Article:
Green plants and microorganisms utilize it for growth and metabolism. (percentages vary wildly). Forests contain up to 80% C02-C in its soil (from dead vegetable and animal matter) rather than in the trees themselves (again percentages vary greatly). The oceans are by far the largest C02-C sink. 30% here is due to the organic nutrient biological pump. 70% of C02-C is governed by the thermal solubility pump:

C02 + H20 = H2C03 = H+ + HC03- = (+ Ca+) CaC03 + H+

This equation is retrograde temperature dependent….a cooler temp will shift the equation to the right and more C02 will be taken out of the atmosphere.C02 in the atmosphere is in equilibrium with carbonic acid HC03- dissolved in the oceans, which is in turn close to CaC03 saturation and in equilibrium with Carbonate shells of organisms and CaC03 (limestone) in and adjacent to the oceans. This system is a buffer which is governed by Henry’s Law whose constant is strongly temperature dependent. This system can handle several times the partial pressure of C02 in the atmosphere vs. water dissolved C02, but the ocean has many other buffering systems and therefore a near infinite buffering and storage capacity for C02. Stable 13C/12C isotopes show that atmosphere C02 is in chemical equilibrium with ocean bicarbonate and lithosphere carbonate. Equilibrium constants show a ratio of 1:50 of atmosphere C02 : ocean C02. Thus, at a constant temperature, a doubling of atmosphere C02 would require 50X more C02 to be supplied to the oceans for equilibrium. This amount might challenge the extent of fossil carbon. At the same time the ocean bicarbonate is in equilibrium with sedimentary CaC03 (limestone and its derivatives) which is estimated to contain 140,000 X the C02 present in today’s atmosphere. The above reactions of dissolution, buffering, and precipitation are instantaneous and are limited only by CO2 availability and temperature. Ocean circulation slows this process. 14C isotopes show the circulation time for carbon in the upper ocean is several decades. The Thermohaline Circulation explains much of this.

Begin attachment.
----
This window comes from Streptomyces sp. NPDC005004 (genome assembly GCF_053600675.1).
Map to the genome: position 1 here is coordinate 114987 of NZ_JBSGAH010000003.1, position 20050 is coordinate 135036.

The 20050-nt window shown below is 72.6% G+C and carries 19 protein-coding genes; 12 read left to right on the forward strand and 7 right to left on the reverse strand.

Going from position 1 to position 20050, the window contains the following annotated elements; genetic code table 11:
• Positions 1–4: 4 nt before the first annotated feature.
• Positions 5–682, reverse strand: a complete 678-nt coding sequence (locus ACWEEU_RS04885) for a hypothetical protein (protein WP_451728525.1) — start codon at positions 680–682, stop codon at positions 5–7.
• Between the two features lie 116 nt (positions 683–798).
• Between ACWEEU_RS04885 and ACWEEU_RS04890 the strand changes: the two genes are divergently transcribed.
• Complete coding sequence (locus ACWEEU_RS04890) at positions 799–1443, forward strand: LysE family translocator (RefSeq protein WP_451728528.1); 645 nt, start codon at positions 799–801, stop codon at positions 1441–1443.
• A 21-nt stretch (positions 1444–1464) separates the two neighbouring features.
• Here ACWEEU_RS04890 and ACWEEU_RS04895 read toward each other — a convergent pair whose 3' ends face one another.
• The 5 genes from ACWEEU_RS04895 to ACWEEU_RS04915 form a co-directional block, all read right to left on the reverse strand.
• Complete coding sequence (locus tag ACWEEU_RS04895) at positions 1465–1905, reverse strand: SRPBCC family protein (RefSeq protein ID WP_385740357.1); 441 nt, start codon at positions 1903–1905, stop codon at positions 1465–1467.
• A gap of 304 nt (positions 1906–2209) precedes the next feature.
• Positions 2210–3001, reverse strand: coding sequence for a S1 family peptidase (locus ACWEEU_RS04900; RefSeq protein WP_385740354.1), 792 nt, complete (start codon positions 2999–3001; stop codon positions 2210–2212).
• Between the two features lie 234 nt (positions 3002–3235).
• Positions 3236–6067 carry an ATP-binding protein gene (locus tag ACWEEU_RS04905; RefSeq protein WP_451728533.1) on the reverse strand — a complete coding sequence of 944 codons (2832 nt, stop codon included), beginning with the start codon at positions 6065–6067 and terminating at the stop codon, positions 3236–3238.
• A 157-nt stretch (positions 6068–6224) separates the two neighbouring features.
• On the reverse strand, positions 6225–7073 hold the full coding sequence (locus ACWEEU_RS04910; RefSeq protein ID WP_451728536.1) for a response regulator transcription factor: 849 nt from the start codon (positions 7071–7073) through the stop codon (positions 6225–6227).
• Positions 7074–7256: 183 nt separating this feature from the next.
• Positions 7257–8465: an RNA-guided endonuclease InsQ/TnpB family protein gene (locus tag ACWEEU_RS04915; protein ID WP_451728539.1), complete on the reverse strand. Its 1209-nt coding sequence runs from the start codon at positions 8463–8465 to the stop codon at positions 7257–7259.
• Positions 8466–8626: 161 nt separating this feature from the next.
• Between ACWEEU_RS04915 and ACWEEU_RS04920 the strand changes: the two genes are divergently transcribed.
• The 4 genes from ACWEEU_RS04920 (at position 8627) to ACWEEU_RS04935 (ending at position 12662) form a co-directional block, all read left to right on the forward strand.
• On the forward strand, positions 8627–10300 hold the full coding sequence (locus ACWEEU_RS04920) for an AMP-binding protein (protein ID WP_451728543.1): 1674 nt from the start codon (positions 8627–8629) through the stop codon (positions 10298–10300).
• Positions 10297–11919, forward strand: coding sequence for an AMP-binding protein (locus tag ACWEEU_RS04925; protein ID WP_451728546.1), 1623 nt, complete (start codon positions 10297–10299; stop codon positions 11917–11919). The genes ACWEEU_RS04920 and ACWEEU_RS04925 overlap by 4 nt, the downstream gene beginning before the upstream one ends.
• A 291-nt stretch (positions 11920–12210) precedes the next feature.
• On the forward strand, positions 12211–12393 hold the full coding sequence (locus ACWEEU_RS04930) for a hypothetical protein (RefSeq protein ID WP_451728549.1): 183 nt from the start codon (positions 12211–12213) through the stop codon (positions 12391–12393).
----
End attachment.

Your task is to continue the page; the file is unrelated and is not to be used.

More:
The reason we have not seen Mauna Kea C02 fall the last 50 years is due to the slow down of the ocean’s THC. The THC was weak from 1910-1940 and from 1970-1994. (This is also superimposed on a warming trend for the past 200 years as we have gradually come out of the LIA). A weak THC results in less evaporation cooling, less upwelling of cold water, more energy accumulation, and cool surface water gradually warming over 20 years. Since 1994 a stronger THC causes more evaporation cooling, more upwelling of cold water, net energy depletion, and after a similar lag, surface water gradually cools. Cooler surface water will gradually increase the C02 sink via retrograde temperature dependent bicarbonate equation and the infinite buffering capacity of bicarbonate. Mauna Kea C02 will start to fall and this hated molecule will eventually be demoted from its “anthropogenic demon” status to its simple bicarbonate intermediary. Buffering chemistry is instantaneous, but it does take a decade or two for the THC to do its job.

Dr. Tom Segalstad has a nice review of this chemistry at:


His home page has fascinating kitchen table experiment video, and headings 2,3,4, and 5 are brief and to the point.

  1. April 28, 2013 at 4:35 pm